It’s easier to be weird in the UK’
NEW York s We Are Scientists have launched a full-scale assault on Britain over the last six months, kicking off a small venue tour last year before graduating to the much-hyped NME Shockwaves Tour alongside Maximo Park and Arctic Monkeys. IAN RAY caught
NEW York's We Are Scientists have launched a full-scale assault on Britain over the last six months, kicking off a small venue tour last year before graduating to the much-hyped NME Shockwaves Tour alongside Maximo Park and Arctic Monkeys. IAN RAY caught up with singer and guitarist Keith Murray, pictured centre, last week to talk about the trio's critical success, favourite guitars and of course, that band from Sheffield.
How has it been on the NME tour?
It's been amazing - it dawned on me yesterday that in only two days it will all be over. It's seemed like it would go on forever.
Who have you enjoyed watching each night?
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We definitely have made a concerted effort to watch every band on the tour. We've seen the Mystery Jets and the Arctic Monkeys the most from the side of the stage.
The Arctic Monkeys have had an incredible amount of hype and support on the tour, has it been difficult performing alongside them?
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I do think there's something very populist about what's going on with them. They have a way of getting the crowds excited, and that's been bleeding over to the other bands.
It must have been a boost to read review of the tour in the NME naming you as the best band?
It's obviously a very flattering assessment. We don't view it as a competition because we've all got so close, but it's impossible not to read that sort of thing.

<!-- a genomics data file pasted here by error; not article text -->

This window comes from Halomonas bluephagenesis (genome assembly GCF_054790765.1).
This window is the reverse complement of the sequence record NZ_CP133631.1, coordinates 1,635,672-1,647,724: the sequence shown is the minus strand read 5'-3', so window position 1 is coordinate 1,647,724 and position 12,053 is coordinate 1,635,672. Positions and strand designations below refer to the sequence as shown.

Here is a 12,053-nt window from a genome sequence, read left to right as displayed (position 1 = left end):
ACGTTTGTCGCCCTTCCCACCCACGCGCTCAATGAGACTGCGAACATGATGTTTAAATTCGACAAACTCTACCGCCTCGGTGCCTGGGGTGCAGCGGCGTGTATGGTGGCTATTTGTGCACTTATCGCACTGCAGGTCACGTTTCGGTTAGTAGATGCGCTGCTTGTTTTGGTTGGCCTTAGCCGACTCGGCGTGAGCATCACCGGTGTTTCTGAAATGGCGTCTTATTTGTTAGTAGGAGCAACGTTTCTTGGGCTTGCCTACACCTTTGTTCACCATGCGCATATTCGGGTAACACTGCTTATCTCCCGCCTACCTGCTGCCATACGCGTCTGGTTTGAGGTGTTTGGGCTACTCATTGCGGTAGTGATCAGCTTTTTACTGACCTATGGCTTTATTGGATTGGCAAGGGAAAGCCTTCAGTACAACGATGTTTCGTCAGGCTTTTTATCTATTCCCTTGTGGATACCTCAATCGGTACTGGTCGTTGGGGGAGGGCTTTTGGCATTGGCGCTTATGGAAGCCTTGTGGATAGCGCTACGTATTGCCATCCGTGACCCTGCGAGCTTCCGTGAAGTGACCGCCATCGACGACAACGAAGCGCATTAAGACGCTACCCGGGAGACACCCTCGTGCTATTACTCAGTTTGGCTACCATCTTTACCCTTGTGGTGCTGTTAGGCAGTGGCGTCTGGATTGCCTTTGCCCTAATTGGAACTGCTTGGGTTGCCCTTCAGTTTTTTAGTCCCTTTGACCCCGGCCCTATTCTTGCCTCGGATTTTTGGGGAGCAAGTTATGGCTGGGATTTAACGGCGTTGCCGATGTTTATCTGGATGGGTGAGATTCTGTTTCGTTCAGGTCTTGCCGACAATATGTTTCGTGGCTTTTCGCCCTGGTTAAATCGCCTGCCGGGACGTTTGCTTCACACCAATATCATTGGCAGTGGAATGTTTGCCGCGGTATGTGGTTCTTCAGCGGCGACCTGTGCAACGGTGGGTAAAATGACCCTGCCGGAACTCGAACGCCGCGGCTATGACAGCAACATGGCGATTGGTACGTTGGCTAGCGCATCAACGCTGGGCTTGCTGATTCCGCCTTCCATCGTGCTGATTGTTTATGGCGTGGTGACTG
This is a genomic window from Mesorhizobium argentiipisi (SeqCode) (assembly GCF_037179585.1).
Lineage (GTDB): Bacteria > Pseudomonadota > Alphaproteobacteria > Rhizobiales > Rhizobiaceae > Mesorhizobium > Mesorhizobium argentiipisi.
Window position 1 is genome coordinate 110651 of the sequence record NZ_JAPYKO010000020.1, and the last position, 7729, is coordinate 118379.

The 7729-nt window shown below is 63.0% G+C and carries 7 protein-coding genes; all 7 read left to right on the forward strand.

Do you remember kicking off your first British tour at The Portland Arms in Cambridge?
That was in the pub, right? That show got me so worked up I broke my guitar. My Fender Jazzmaster - it's amazing. I got it fixed when I was back in the states.
Do you subscribe to the commonly-held view that the British are quicker to catch on with new acts? Obviously I'm a little biased....
I think the way the media works in England helps. You have national radio... and ...
A national press?
Exactly - it makes it easier for bands that would be indie in the States to be massive over here. It's definitely easier for weirder bands.
Success seems to snowball very quickly here, how have you dealt with your rapid success?
We haven't had the same instantly explosive success as the Arctic Monkeys but it's happened more gradually. After that show you were talking about, we've got from there to here in six months, which has been amazing.
I'm not asking you to draw comparisons, but would you rather have slow-burning critical success or have it thrown on you like the Arctic Monkeys?
It seems that the former is more appealing - that's the only way to have a more sustainable career. The Arctic monkeys seem different though. Their music isn't angling towards a certain market, and there's something vaguely timeless about them.
Tell me about the origins of your album title, With Love and Squalor.
It's taken from a short story by JD Salinger. There's a dichotomy in the language. The words seem to be opposite but they often co-exist. We just liked the phrase.
Are you working on new material?
More and more we have started thinking about the next album. Little dribs and drabs of ideas.
How does it sound so far?
Amazing! (laughs) Usually the idea I had for a song is disposed of when we work as a band and in the production. It's going to be important for us to change the sound with the next album.
INFO: We Are Scientists will be at The Junction, Clifton Road, Cambridge on April 11. The gig is SOLD OUT.